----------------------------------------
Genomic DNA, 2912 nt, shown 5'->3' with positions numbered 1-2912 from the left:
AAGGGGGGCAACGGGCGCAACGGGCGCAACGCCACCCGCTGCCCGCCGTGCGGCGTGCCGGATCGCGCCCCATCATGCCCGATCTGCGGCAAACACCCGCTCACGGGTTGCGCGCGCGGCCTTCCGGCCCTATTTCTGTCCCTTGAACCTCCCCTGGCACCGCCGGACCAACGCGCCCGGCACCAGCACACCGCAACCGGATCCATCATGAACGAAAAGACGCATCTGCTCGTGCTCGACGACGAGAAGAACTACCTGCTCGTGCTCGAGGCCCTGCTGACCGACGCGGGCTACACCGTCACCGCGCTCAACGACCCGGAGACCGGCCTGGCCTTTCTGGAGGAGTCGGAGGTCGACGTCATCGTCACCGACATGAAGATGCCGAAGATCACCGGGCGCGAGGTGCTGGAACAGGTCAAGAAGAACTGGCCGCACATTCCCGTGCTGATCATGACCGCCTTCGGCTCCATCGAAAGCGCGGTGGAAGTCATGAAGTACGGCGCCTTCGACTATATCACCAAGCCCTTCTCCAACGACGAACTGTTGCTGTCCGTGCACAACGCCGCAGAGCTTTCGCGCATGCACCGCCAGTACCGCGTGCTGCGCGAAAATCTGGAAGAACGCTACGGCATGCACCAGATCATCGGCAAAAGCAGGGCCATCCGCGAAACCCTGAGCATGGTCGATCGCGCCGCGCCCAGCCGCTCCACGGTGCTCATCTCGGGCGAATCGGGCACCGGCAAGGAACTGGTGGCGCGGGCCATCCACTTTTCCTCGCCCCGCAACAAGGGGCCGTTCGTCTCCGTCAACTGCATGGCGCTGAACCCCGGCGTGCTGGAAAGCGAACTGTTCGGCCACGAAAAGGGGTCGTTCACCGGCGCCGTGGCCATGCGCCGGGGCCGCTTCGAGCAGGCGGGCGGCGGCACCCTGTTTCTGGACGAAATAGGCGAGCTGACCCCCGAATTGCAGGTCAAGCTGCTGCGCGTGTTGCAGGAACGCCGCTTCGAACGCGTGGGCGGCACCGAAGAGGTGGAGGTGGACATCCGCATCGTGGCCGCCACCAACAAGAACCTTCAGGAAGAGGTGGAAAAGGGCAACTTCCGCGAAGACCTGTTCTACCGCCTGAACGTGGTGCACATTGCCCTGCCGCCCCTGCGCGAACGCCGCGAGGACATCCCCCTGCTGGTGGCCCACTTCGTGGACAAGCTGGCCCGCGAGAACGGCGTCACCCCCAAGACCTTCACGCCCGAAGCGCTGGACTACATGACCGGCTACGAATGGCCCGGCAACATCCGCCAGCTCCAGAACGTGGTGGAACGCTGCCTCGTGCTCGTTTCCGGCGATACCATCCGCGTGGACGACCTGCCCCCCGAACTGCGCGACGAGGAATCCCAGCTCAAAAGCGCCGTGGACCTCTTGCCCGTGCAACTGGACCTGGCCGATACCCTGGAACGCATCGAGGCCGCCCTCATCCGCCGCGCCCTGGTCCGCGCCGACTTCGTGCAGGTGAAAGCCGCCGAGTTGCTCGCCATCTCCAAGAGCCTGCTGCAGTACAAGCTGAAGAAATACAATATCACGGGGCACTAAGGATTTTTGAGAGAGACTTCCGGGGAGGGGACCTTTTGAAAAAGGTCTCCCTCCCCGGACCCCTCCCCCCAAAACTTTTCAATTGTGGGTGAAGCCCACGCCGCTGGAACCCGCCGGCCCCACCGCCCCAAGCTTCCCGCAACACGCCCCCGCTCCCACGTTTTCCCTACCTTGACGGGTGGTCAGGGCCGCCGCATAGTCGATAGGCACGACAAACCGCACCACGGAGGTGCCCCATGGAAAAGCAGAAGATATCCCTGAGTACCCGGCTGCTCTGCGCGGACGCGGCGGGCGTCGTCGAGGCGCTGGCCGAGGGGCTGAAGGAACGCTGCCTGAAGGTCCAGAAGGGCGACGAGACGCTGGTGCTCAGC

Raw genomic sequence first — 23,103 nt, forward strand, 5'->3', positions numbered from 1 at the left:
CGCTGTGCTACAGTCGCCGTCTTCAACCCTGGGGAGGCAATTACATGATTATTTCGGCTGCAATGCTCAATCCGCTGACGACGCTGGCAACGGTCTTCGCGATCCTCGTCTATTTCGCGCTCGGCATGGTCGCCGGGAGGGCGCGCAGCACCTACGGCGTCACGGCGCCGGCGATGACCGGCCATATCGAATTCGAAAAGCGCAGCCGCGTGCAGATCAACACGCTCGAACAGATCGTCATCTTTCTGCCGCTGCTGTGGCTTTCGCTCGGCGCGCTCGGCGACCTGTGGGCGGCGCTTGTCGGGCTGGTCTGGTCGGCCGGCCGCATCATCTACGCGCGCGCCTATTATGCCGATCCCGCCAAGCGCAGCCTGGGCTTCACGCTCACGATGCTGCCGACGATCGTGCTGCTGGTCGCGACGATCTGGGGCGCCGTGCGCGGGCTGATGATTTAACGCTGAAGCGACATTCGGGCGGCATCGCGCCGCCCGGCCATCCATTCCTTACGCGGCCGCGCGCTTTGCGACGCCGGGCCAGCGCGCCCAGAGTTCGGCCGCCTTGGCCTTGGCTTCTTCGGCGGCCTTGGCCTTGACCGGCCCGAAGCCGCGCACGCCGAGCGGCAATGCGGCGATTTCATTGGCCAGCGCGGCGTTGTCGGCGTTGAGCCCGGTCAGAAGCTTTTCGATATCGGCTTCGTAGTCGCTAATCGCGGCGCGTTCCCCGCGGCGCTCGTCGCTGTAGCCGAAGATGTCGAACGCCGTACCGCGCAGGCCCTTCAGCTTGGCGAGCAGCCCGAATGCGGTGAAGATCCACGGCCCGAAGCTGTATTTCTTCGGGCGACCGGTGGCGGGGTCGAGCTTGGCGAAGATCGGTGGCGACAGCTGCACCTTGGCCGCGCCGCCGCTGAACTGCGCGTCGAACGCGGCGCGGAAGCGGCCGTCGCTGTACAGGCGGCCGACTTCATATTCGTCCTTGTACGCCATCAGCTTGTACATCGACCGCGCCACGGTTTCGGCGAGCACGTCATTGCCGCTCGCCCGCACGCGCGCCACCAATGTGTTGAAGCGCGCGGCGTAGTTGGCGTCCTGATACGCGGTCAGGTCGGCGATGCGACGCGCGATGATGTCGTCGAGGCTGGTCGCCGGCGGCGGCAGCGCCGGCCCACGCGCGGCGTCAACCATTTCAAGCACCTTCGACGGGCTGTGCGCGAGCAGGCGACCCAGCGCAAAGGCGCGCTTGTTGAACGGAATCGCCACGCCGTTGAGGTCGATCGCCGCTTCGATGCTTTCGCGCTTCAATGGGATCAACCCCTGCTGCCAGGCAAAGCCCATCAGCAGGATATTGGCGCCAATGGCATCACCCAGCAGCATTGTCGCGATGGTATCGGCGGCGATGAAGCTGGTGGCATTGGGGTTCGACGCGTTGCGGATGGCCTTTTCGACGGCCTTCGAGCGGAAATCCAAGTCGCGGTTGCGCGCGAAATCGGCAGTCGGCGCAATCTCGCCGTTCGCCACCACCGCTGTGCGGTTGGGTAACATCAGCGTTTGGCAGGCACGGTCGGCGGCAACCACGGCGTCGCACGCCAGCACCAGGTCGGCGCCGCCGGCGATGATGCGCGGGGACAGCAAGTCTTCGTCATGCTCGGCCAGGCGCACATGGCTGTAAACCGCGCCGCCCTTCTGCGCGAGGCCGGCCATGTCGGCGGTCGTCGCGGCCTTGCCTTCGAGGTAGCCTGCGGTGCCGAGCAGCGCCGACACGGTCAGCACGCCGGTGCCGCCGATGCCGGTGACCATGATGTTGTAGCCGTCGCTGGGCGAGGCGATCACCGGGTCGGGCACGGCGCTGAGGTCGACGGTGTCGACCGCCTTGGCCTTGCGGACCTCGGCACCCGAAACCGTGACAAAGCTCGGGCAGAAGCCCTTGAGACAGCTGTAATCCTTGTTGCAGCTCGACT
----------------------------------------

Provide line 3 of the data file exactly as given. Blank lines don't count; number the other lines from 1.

Raw genomic sequence first — 23,103 nt, forward strand, 5'->3', positions numbered from 1 at the left: